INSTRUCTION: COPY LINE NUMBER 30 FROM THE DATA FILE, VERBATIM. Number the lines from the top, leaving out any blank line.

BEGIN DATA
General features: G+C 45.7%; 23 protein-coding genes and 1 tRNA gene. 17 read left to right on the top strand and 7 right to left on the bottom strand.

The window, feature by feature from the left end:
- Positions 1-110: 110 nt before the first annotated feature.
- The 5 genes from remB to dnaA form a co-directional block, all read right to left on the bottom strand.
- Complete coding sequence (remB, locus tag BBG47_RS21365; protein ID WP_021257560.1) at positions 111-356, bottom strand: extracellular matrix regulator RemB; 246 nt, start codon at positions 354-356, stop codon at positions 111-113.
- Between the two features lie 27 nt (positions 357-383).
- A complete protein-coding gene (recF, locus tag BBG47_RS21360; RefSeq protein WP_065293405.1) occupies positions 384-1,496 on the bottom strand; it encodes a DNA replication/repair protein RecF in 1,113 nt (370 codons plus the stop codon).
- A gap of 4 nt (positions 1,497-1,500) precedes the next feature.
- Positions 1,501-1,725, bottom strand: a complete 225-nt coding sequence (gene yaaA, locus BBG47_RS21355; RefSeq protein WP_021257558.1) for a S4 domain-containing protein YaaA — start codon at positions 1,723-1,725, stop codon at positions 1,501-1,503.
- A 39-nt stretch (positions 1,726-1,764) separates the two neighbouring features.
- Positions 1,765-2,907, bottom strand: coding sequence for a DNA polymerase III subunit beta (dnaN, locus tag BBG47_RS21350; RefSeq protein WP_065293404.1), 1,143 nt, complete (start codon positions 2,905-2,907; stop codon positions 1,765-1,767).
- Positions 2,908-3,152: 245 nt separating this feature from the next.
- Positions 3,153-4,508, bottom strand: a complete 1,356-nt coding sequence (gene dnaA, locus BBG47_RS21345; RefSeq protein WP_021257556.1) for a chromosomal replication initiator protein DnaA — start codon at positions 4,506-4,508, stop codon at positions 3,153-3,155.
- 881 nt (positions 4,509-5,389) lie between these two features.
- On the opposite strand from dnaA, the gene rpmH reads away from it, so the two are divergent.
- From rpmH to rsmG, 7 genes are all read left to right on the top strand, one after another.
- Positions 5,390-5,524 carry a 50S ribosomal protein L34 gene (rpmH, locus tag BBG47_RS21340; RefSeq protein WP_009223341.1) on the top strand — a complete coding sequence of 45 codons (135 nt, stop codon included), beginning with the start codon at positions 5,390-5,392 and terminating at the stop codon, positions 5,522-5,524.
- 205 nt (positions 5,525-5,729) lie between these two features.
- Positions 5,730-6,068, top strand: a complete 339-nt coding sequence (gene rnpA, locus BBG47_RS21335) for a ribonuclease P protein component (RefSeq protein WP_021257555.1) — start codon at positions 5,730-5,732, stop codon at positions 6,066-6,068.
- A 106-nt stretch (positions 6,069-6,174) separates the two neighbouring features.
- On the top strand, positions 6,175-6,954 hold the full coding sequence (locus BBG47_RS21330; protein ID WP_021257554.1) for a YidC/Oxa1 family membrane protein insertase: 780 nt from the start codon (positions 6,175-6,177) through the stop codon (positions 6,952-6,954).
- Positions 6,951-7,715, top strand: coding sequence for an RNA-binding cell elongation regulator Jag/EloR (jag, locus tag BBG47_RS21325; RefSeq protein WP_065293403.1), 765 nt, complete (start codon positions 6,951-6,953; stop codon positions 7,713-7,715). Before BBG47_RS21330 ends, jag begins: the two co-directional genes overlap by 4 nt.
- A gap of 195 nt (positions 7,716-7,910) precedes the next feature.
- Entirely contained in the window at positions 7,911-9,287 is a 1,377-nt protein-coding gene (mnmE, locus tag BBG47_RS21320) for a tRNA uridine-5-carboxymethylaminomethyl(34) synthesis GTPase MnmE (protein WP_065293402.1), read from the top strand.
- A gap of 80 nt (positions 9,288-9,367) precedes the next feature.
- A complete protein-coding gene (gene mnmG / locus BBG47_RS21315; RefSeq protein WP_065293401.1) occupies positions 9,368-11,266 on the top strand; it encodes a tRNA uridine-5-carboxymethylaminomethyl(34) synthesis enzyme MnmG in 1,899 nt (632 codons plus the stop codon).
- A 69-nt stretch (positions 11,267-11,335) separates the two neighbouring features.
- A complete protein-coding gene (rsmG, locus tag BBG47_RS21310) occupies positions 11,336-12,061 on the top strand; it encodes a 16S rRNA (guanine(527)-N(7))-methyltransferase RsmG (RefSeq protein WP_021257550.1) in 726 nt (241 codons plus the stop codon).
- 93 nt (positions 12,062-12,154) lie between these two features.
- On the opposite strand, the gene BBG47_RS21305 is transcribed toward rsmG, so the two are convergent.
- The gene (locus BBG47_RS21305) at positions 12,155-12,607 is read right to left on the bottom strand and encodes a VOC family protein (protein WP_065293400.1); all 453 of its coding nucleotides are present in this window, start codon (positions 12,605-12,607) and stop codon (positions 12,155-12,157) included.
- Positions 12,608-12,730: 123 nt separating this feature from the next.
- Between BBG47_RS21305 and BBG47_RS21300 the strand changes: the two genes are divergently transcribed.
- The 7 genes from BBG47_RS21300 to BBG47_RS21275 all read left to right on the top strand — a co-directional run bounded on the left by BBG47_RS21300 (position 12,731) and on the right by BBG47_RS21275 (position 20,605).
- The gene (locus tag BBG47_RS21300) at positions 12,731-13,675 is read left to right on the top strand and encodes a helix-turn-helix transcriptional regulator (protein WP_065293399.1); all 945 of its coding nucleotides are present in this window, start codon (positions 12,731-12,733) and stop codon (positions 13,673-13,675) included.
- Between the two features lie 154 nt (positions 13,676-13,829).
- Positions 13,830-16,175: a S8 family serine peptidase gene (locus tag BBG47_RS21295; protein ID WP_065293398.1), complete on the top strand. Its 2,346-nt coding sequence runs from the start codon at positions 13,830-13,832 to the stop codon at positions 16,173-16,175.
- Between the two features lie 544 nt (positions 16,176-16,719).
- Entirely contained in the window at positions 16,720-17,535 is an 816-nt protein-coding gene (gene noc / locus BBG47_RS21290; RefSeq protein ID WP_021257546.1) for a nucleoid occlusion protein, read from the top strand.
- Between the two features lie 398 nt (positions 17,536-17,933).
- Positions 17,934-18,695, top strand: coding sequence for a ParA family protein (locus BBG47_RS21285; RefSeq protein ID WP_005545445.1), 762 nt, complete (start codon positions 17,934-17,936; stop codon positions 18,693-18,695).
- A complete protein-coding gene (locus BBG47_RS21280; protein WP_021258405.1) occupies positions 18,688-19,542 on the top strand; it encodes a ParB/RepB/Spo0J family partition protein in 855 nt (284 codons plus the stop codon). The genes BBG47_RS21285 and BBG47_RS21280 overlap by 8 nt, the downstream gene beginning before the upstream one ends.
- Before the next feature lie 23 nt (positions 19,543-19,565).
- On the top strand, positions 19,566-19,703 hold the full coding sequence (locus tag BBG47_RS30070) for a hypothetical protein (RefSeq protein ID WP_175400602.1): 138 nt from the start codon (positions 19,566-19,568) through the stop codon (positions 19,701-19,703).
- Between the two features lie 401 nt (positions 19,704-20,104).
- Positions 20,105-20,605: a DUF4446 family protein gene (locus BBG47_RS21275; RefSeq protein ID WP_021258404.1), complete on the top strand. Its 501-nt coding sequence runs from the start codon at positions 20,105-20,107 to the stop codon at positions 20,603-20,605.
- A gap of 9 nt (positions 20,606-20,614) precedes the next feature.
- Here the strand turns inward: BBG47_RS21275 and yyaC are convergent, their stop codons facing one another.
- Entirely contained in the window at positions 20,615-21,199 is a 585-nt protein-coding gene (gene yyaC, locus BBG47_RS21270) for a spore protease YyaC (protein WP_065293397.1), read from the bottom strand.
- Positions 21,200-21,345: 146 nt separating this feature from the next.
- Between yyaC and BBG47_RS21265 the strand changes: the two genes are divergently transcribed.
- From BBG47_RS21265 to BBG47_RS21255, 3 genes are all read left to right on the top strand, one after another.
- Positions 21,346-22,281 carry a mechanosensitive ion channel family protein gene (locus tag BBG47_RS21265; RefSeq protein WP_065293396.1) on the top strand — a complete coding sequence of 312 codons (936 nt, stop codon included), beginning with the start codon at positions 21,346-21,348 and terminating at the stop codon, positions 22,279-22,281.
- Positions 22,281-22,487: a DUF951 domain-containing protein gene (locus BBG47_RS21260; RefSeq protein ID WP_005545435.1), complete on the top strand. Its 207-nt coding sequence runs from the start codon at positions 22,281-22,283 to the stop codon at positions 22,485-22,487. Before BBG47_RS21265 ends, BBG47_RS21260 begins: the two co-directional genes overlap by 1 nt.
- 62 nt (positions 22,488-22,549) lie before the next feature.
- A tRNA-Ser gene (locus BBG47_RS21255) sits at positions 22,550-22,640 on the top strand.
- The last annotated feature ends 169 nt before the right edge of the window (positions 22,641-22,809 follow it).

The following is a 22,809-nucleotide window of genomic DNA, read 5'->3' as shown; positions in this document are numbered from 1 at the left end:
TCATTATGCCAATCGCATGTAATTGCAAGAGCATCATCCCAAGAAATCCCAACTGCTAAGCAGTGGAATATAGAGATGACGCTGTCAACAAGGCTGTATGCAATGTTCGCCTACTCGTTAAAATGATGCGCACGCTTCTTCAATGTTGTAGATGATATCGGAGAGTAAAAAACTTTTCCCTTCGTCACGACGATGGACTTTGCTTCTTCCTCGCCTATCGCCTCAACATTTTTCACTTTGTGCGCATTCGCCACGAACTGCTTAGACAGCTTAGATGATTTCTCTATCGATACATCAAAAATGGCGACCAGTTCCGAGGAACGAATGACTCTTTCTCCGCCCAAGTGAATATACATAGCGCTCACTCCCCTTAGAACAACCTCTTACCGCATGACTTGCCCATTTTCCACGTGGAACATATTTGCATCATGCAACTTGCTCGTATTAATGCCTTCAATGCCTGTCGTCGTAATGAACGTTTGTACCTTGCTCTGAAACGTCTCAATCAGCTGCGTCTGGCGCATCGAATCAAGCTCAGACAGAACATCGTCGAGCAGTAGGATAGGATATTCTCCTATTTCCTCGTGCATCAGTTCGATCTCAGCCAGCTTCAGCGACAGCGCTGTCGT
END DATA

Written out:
- On the opposite strand, the gene BBG47_RS21305 is transcribed toward rsmG, so the two are convergent.